The Power of Words

I’m sitting in the floor of my living room watching President Obama’s second inauguration.

On Martin Luther King Day.

Watching all the dignitaries file in and take their seats.  Watching the limousine drive the Obamas from the White House to the Capitol.

Hearing news commentators say that Obama will take the oath of office with his hand on two Bibles – one used by President Lincoln and one that belonged to Dr. Martin Luther King.

But what really matters today is the speech Obama will make toward the middle of the ceremony.  His second inaugural address.

Because words are powerful.

Every four years I think of the day I skipped school so that I could stay home and watch Jimmy Carter’s inauguration.  Back in those days there was no DVR – we hadn’t even discovered VCRs yet!  We had no way of recording, preserving what we saw on television.

So at the age of 15, nerd that I was, I sat right up next to our television set holding a tape recorder as close to the speakers as the power cord would allow, to record Carter’s inaugural address.

Even then, I loved to listen to the way words were weaved together.  Like a magic cord that flows straight to your heart. 

Or misses it entirely.

Over the years it’s easy to become jaded, when words aren’t lived out in the ways we had hoped.  It’s easy to become apathetic when people say one thing, and then do the opposite.

It’s easy to believe the saying that talk is cheap. 

Dr. Martin Luther King, Jr., after delivering his most well known address, "I Have A Dream," at the Lincoln Memorial in 1963.
Dr. Martin Luther King, Jr., after delivering his most well known address, “I Have A Dream,” at the Lincoln Memorial in 1963.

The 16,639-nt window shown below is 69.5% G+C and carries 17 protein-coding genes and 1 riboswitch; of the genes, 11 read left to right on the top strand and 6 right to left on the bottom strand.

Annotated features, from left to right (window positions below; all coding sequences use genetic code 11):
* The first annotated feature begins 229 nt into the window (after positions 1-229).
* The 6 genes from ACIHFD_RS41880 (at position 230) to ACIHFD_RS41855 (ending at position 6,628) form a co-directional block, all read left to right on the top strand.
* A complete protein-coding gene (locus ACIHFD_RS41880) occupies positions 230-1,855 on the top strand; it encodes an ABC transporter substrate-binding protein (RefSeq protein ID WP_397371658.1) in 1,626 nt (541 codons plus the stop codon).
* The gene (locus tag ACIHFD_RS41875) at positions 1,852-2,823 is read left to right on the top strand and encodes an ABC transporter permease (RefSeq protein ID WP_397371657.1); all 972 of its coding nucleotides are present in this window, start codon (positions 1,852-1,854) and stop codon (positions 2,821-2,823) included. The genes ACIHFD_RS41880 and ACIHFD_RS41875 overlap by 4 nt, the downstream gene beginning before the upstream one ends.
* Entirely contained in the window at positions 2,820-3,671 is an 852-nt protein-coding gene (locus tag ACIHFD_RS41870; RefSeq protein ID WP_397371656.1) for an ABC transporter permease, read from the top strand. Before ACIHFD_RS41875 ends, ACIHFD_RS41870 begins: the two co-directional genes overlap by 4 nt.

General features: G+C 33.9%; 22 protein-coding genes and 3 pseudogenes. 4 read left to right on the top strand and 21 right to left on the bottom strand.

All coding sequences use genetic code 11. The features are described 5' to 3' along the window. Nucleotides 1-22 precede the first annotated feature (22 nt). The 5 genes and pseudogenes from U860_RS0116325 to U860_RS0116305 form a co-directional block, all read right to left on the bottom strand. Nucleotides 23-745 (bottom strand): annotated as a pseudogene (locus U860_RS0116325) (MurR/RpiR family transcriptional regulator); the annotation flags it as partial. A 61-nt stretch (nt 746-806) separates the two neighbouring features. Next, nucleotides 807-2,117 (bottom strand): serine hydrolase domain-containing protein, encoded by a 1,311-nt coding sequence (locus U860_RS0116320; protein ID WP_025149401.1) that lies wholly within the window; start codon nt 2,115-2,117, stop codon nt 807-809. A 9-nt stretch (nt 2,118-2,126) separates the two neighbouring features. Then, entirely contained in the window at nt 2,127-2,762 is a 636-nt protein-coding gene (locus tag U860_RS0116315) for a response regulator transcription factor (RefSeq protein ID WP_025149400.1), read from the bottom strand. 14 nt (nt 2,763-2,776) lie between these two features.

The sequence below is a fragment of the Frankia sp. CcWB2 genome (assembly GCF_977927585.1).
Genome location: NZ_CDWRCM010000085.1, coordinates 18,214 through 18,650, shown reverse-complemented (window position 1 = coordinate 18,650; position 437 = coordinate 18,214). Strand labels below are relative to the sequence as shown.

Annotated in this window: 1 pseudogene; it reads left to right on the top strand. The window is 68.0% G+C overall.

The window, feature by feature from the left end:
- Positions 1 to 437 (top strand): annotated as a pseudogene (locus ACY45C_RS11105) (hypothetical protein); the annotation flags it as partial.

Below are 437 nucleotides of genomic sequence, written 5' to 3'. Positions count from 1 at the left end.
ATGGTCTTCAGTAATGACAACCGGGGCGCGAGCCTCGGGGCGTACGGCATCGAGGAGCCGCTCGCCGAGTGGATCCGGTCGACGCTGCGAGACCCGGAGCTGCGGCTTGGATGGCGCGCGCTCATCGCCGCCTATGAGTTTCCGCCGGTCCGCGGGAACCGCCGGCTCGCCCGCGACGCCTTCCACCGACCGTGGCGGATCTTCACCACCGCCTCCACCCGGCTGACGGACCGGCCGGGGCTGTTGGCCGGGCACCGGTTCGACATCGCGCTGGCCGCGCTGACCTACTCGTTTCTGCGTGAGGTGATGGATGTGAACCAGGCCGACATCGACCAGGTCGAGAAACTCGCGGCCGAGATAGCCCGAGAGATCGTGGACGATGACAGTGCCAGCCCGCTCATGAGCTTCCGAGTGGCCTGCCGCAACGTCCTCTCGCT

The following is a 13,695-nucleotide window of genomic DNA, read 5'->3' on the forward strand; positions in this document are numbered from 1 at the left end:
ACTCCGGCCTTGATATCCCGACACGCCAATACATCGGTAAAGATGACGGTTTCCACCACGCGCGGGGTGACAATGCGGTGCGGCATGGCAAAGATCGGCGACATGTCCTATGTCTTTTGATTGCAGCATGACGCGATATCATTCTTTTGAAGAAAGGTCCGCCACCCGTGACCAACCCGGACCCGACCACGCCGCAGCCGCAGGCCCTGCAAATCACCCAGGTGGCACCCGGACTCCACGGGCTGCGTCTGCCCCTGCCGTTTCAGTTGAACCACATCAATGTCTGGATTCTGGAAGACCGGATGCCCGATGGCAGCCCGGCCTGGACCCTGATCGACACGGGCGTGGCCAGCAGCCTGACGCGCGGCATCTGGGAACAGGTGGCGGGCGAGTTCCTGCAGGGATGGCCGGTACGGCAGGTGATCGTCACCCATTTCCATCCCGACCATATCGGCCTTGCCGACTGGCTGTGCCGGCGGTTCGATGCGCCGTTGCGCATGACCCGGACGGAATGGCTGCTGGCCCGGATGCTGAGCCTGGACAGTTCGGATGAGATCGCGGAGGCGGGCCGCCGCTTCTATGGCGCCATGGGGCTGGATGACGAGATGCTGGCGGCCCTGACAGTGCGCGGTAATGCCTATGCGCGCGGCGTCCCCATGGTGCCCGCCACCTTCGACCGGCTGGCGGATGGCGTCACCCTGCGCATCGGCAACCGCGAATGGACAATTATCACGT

Before we lose hope in the power of words, though, remember the words spoken from the other end of the Washington Mall nearly fifty years ago.

Words inspired with power to change the world.

To change hearts.

Like stories about mustard seeds and fig trees, farmers planting fields, and sons returning home. 

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6 Comments Add yours

  1. Kathy says:

    Good for you! I didn’t have to skip because all the students in my tiny school were herded into the auditorium to watch inaugurations on television–after the school got a television, of course. My first was Lyndon Johnson’s. We were excited because the band from his alma mater, not far from where I lived, marched in the parade. And because he was from Texas, and in previous years, Texas had received little mention in the national news. (It felt like no one knew we were down here.) All students should have the opportunity to watch these ceremonies and listen carefully to words that can change history.

    1. sallygary says:

      So true, Kathy. I can remember my elementary teachers bringing their small black and white television sets from home so that we could watch newsworthy events like that in our classroom. Among the first I remember seeing were the moon landing and Nixon’s resignation speech, both moments that changed history. It’s always good to hear from a fellow Texan – thanks for stopping by!

  2. Dad might be a little prejudice but I wholeheartedly agree with him, and I’m not at all. I wish there were one a day from you. Jim agrees!

    1. sallygary says:

      You’re so sweet, Beverly! But I think you & Jim might be a little prejudiced, too…

  3. dan gary says:

    Very True. Good Job as usual!

    1. sallygary says:

      Thanks, Daddy! You’re not prejudiced or anything….

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